Article Type

Original Study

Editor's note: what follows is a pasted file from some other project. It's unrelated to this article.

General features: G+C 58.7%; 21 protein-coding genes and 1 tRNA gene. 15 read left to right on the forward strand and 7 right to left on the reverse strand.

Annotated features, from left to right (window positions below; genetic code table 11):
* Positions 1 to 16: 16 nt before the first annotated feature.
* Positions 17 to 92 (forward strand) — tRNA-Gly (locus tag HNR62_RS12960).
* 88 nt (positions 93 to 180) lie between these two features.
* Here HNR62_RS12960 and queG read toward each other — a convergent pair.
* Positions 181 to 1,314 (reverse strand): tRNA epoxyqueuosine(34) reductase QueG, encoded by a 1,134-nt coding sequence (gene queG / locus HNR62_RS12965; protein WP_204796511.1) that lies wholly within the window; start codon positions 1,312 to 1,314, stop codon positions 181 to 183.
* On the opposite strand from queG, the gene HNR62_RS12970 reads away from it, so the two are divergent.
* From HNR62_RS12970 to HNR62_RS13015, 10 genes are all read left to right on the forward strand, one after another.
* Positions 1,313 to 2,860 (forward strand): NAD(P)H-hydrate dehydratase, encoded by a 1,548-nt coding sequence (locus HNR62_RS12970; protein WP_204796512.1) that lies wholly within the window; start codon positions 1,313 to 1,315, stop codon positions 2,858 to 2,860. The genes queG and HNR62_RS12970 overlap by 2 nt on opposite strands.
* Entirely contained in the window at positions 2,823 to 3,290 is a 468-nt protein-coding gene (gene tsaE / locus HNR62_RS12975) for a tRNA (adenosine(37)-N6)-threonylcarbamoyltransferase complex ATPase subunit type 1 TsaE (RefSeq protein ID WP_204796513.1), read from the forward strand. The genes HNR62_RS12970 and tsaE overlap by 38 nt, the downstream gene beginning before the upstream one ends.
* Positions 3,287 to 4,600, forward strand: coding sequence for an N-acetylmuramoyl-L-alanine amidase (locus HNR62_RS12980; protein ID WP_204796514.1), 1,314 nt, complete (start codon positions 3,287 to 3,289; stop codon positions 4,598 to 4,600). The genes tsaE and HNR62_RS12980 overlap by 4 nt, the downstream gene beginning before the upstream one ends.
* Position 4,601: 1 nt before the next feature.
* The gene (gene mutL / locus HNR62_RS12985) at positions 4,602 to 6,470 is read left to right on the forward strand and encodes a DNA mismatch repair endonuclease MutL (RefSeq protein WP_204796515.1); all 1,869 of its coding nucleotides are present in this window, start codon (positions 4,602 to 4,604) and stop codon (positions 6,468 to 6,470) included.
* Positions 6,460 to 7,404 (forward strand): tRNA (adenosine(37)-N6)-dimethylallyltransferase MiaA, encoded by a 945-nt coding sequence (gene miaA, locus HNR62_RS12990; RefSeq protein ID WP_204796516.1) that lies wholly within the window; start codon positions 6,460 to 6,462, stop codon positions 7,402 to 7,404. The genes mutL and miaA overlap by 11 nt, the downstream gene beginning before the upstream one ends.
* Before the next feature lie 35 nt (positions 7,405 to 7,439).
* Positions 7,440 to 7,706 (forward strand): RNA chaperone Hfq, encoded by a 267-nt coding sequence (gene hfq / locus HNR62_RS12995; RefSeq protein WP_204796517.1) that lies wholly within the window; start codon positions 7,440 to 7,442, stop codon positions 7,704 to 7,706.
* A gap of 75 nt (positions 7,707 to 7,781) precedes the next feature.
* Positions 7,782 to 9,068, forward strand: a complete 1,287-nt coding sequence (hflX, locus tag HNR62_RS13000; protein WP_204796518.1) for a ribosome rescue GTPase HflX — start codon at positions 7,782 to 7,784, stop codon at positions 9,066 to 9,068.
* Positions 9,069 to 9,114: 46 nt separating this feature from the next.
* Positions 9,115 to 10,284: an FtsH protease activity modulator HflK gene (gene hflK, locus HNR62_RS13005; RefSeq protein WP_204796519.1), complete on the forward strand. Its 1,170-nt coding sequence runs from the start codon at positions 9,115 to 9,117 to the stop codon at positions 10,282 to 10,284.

Objectives The aim of this study was to evaluate serum prolactin (PRL) as a potential tumor marker in the detection of hepatocellular carcinoma (HCC). Background HCC ranks fifth among the most prevalent cancers worldwide. In Egypt, the incidence of HCC had been doubling because of hepatitis C viral infection. New serum tumor markers are required for the diagnosis of HCC instead of α-fetoprotein (AFP) (the most widely used marker) due to its poor diagnostic accuracy. Prolactin receptor has been identified in a variety of human tissues, such as the liver. When PRL binds to its receptor, it leads to the activation of Janus kinase 2, a tyrosine kinase that can phosphorylate the STAT (signal transducer and activator of transcription) proteins and subsequently functions in cell proliferation and differentiation. Patients and methods Eighty adult patients were selected for this study. They were categorized as follows: group I, which included 10 healthy controls, age and sex matched; group II, which included 40 patients with cirrhosis; and group III, which included four patients with newly diagnosed HCC in addition to cirrhosis. Routine tests for liver cirrhosis and HCC were carried out. Serum PRL was measured using enzyme-linked immunosorbent assay. Results Serum PRL was significantly elevated in the HCC group when compared with the other two groups. There was a significant difference between single and multiple lesions as regards PRL level in the HCC group; it was higher in cases of multiple lesions. Significant positive correlations were found between PRL on one hand and AFP, aspartate aminotransferase platelet ratio index, and tumor size on the other hand. At a cutoff level of at least 44.5 ng/ml, serum PRL had 92.5% sensitivity, 77.5% specificity, 80.43% positive protective value, and 91.18% negative protective value for the diagnosis of HCC. Conclusion Significantly elevated serum PRL in HCC patients may act as promising and potentially complementary biomarker with AFP. It may offer more effective early detection of HCC.